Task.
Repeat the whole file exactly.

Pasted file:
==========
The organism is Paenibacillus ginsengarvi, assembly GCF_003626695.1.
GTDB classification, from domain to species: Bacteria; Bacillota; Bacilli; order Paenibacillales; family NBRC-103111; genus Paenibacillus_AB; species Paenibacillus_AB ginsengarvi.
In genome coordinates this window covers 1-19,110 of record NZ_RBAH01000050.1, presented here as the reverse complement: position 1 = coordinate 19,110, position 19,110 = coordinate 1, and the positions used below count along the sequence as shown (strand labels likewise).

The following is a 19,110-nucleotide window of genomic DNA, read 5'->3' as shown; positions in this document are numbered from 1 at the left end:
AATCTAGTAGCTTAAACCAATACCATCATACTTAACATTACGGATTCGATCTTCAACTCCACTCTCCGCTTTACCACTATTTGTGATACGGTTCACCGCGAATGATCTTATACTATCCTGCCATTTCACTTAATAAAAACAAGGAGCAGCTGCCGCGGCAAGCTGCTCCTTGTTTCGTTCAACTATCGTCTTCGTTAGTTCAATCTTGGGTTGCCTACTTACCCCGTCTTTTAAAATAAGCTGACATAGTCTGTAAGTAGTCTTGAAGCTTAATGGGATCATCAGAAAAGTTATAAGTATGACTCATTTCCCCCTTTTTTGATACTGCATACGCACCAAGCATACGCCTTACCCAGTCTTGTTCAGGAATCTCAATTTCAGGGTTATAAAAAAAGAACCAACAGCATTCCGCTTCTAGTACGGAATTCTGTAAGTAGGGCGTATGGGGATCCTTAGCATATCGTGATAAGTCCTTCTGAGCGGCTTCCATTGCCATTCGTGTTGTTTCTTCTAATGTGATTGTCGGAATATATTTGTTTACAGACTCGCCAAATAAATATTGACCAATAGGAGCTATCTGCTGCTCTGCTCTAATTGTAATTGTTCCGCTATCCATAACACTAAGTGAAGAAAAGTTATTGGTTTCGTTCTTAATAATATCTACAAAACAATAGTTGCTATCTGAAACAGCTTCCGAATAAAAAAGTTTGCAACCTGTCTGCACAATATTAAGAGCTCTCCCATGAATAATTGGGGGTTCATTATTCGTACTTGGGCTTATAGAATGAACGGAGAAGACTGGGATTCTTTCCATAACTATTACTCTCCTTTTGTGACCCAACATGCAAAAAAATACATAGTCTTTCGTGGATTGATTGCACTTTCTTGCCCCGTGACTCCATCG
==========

The organism is Paenibacillus ginsengarvi, assembly GCF_003626695.1.
GTDB classification, from domain to species: Bacteria; Bacillota; Bacilli; order Paenibacillales; family NBRC-103111; genus Paenibacillus_AB; species Paenibacillus_AB ginsengarvi.
In genome coordinates this window covers 1-19,110 of record NZ_RBAH01000050.1, presented here as the reverse complement: position 1 = coordinate 19,110, position 19,110 = coordinate 1, and the positions used below count along the sequence as shown (strand labels likewise).

The following is a 19,110-nucleotide window of genomic DNA, read 5'->3' as shown; positions in this document are numbered from 1 at the left end:
AATCTAGTAGCTTAAACCAATACCATCATACTTAACATTACGGATTCGATCTTCAACTCCACTCTCCGCTTTACCACTATTTGTGATACGGTTCACCGCGAATGATCTTATACTATCCTGCCATTTCACTTAATAAAAACAAGGAGCAGCTGCCGCGGCAAGCTGCTCCTTGTTTCGTTCAACTATCGTCTTCGTTAGTTCAATCTTGGGTTGCCTACTTACCCCGTCTTTTAAAATAAGCTGACATAGTCTGTAAGTAGTCTTGAAGCTTAATGGGATCATCAGAAAAGTTATAAGTATGACTCATTTCCCCCTTTTTTGATACTGCATACGCACCAAGCATACGCCTTACCCAGTCTTGTTCAGGAATCTCAATTTCAGGGTTATAAAAAAAGAACCAACAGCATTCCGCTTCTAGTACGGAATTCTGTAAGTAGGGCGTATGGGGATCCTTAGCATATCGTGATAAGTCCTTCTGAGCGGCTTCCATTGCCATTCGTGTTGTTTCTTCTAATGTGATTGTCGGAATATATTTGTTTACAGACTCGCCAAATAAATATTGACCAATAGGAGCTATCTGCTGCTCTGCTCTAATTGTAATTGTTCCGCTATCCATAACACTAAGTGAAGAAAAGTTATTGGTTTCGTTCTTAATAATATCTACAAAACAATAGTTGCTATCTGAAACAGCTTCCGAATAAAAAAGTTTGCAACCTGTCTGCACAATATTAAGAGCTCTCCCATGAATAATTGGGGGTTCATTATTCGTACTTGGGCTTATAGAATGAACGGAGAAGACTGGGATTCTTTCCATAACTATTACTCTCCTTTTGTGACCCAACATGCAAAAAAATACATAGTCTTTCGTGGATTGATTGCACTTTCTTGCCCCGTGACTCCATCG